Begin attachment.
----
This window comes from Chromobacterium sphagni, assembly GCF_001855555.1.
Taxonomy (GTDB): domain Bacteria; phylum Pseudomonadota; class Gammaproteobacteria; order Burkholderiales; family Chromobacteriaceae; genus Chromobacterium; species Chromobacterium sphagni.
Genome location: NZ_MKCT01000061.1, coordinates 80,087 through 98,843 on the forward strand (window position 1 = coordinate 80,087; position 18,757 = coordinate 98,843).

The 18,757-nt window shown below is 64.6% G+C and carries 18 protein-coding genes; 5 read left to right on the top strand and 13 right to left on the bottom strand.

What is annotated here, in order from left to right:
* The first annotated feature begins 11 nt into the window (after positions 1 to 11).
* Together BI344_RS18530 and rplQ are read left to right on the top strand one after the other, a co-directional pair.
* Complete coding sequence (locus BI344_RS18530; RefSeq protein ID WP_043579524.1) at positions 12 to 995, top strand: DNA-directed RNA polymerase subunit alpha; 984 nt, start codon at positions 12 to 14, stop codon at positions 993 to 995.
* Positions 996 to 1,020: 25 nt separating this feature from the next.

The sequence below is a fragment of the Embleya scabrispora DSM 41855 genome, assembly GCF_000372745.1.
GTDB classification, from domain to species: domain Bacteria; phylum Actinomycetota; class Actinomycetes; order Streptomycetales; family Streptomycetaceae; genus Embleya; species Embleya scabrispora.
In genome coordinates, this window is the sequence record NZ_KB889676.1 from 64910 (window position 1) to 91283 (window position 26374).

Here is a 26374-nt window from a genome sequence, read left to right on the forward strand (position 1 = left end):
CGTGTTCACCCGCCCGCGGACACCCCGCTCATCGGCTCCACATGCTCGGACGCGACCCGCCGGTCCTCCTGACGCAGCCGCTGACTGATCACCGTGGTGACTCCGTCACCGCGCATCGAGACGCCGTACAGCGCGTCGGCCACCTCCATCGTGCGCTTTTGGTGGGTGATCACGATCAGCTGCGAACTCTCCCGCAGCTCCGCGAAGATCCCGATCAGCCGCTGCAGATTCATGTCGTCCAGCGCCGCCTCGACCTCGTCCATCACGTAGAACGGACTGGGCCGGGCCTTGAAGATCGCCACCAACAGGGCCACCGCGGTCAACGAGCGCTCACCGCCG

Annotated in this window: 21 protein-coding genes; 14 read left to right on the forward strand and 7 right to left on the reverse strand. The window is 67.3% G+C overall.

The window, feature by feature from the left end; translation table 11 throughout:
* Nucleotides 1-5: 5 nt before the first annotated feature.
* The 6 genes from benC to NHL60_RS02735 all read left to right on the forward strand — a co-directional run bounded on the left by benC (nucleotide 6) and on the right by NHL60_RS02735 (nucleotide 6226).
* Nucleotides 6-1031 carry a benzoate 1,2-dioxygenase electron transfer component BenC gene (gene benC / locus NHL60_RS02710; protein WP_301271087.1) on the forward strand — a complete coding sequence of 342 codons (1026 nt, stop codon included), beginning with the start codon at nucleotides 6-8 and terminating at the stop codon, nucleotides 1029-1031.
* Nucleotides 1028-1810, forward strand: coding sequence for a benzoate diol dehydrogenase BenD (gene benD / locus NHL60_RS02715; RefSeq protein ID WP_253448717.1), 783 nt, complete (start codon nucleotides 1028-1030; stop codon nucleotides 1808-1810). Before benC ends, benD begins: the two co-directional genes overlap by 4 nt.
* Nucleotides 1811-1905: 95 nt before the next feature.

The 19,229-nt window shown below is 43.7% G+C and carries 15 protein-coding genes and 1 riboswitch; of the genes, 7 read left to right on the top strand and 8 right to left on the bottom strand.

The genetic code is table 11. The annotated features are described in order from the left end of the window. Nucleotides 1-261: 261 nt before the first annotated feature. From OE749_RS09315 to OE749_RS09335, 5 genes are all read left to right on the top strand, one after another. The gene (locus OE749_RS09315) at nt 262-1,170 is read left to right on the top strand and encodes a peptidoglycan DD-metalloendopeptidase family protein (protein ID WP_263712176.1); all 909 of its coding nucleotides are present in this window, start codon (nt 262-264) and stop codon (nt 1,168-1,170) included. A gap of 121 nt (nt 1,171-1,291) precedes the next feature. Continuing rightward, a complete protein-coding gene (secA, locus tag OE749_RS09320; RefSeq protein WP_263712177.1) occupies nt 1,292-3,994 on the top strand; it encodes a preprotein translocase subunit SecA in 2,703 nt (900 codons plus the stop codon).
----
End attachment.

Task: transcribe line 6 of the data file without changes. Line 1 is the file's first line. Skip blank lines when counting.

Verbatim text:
* The first annotated feature begins 11 nt into the window (after positions 1 to 11).